Vol. 12, No. 3,009 - The American Reporter - October 19, 2006

Hominy & Hash

by Constance Daley
American Reporter Correspondent
St. Simons Island, Ga.

Printable version of this story

ST. SIMONS ISLAND, Ga. -- The heart is not as elusive as the soul. When we say, "The heart of the matter is..." we know the heart is centered somewhere and illustrating our point. We could say the crux of the matter; or, the core, just as easily, but "heart" is softer, it is non-argumentative - after all, we all have one, we know what it means. "The heart, the living part of the matter, is..." is what we're saying and it's how we're understood.

But, the soul, now -- that's not so easily described as being an inherent part of us. It is defined as the most basic, significant, and indispensable element, quality, aspect, or essence of a thing. A thing? I wouldn't have thought of the word "thing" myself, but when I look into the eyes of someone who has committed him or herself to something so heinous, so beyond belief, I can truly say I see nothing resembling humanity - I see a thing.

And so it was this weekend when the face of a man came across our television screen, purportedly having shot nine family members earlier that day, that I was looking at a nonentity, a zero, a thing, perhaps, but still a nothing.

We sometimes joke about the dumb Doras in our midst and say, "the lights are on but nobody's home," or, we laugh when Carol Burnett looks closely into someone's eyes and says: "Hello, is anybody in there?"

We try to find a handle to hang on these "things" in our society: "It must be a cult," or, "it's mind control, plain and simple," or, "it's the devil incarnate," or, even, "he's another Charles Manson." In so saying, we can almost dismiss what just happened as if it's "just like last time."

We no sooner get the sniper killers taken care of (subject to appeals, ad infinitum) then we witness something like the latest tragedy out of Fresno, California - nine innocents, blood relatives of the monster held captive to his depravity.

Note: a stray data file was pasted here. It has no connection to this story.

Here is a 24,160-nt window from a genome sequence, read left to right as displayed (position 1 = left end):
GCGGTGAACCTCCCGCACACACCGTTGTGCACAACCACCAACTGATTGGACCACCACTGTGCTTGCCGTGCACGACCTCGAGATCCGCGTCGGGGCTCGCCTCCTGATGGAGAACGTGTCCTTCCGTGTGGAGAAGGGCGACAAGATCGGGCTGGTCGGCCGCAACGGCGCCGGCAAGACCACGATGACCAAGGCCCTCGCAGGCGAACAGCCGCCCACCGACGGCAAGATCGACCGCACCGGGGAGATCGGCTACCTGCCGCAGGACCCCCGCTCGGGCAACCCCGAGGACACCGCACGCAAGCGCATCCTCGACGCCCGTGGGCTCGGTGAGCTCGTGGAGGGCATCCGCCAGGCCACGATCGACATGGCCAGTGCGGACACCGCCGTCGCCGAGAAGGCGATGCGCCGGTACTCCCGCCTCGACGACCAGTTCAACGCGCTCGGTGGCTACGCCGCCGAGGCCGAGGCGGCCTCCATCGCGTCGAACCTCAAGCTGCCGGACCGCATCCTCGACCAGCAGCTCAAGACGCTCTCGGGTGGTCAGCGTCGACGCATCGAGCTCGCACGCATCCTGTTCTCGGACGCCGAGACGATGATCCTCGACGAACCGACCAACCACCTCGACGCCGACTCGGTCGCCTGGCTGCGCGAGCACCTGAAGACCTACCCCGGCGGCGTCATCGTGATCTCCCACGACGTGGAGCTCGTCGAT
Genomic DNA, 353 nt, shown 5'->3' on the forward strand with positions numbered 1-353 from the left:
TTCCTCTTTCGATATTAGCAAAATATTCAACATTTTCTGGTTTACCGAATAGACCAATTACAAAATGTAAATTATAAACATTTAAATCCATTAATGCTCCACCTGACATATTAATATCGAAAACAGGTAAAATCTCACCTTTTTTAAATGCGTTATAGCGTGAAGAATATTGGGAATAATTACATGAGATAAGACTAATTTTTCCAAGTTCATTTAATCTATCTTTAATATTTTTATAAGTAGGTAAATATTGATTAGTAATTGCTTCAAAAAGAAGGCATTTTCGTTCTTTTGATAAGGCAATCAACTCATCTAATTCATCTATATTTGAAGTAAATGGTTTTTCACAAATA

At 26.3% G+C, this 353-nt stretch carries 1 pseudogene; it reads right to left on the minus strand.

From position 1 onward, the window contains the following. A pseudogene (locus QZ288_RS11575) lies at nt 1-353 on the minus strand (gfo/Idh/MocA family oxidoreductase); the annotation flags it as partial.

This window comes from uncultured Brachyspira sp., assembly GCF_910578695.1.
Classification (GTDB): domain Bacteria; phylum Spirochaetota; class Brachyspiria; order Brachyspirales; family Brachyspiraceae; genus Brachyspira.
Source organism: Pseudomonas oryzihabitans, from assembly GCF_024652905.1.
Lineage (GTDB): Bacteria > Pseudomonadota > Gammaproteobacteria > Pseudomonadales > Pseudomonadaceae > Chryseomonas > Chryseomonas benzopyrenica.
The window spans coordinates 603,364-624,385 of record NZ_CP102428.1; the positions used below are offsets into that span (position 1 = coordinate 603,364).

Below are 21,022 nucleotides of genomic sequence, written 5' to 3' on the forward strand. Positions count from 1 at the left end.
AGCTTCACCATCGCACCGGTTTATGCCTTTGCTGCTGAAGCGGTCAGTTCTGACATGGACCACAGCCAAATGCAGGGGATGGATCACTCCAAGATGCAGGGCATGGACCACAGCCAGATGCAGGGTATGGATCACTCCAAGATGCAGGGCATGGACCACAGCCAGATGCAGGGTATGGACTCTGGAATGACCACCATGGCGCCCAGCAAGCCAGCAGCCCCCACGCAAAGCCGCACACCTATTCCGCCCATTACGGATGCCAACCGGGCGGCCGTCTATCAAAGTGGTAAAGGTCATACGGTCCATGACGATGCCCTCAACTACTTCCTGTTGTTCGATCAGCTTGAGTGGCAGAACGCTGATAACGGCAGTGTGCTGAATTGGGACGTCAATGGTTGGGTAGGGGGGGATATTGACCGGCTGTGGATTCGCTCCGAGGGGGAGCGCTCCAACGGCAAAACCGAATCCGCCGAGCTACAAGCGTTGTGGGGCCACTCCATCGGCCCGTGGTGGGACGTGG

I don't know what to make of the soulless among us and, as a society, I don't think we really know what to do about them. In the case of the mentally ill who function when on medication and then become murderously violent when they stop taking it, we know what the problem is. But the man arrested this past weekend "cooperated" with officers taking him into custody. Pretty soon, he'll be joking with the guards, if past is prologue.

Unlike Manson or Jeffrey Dahmer or the female "monster" whose life story earned actress Charlize Theron an Academy Award, there are those in the annals of mass-murder who are not soulless. The sniper killers had anger, ability, opportunity and a desire for vengeance - and they used all that to fuel their mission and stifle their consciences.

Ted Bundy, however, arguably one of the handsomest men of his time, was filled with such conceit that he felt he could do anything and still "beat the rap." Even with the face of an angel, a face that let him get away with anything, able to attract young girls easily, the demon within him crowded out his soul until he was nothing but a "thing," a monstrous thing who left countless young women lifeless to feed his diabolical intentions.

It's not drugs, it's not parenting, it's not society, it's not education or lack thereof, it's not television, it's not special effects, it's not video games - and yet, it's all those things and none of those things at the same time. And, for the most part, it's not even sex. The sexually perverted are part of our culture and part of our understanding - sort of.

We're forced to deal with a "thing," something we can't comprehend, something we don't understand - and, apparently, something we can't do a damn thing about.

Copyright 2006 Joe Shea The American Reporter. All Rights Reserved.

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